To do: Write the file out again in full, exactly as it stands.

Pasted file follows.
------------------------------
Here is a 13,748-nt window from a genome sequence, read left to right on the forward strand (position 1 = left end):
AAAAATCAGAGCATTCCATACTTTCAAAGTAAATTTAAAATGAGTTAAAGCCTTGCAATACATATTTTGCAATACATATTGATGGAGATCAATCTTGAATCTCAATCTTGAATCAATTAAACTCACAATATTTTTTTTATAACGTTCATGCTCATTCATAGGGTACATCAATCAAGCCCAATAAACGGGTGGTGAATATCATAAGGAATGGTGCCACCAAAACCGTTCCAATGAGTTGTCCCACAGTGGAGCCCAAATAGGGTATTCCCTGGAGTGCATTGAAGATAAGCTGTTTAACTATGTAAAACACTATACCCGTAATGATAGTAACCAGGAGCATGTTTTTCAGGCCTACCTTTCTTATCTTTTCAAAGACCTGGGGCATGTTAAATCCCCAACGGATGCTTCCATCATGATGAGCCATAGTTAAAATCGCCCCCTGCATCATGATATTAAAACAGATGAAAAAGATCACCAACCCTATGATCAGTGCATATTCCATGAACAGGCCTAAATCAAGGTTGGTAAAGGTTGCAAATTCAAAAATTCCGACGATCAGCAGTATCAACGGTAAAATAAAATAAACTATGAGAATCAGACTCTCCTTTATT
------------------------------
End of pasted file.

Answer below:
Here is a 13,748-nt window from a genome sequence, read left to right on the forward strand (position 1 = left end):
AAAAATCAGAGCATTCCATACTTTCAAAGTAAATTTAAAATGAGTTAAAGCCTTGCAATACATATTTTGCAATACATATTGATGGAGATCAATCTTGAATCTCAATCTTGAATCAATTAAACTCACAATATTTTTTTTATAACGTTCATGCTCATTCATAGGGTACATCAATCAAGCCCAATAAACGGGTGGTGAATATCATAAGGAATGGTGCCACCAAAACCGTTCCAATGAGTTGTCCCACAGTGGAGCCCAAATAGGGTATTCCCTGGAGTGCATTGAAGATAAGCTGTTTAACTATGTAAAACACTATACCCGTAATGATAGTAACCAGGAGCATGTTTTTCAGGCCTACCTTTCTTATCTTTTCAAAGACCTGGGGCATGTTAAATCCCCAACGGATGCTTCCATCATGATGAGCCATAGTTAAAATCGCCCCCTGCATCATGATATTAAAACAGATGAAAAAGATCACCAACCCTATGATCAGTGCATATTCCATGAACAGGCCTAAATCAAGGTTGGTAAAGGTTGCAAATTCAAAAATTCCGACGATCAGCAGTATCAACGGTAAAATAAAATAAACTATGAGAATCAGACTCTCCTTTATT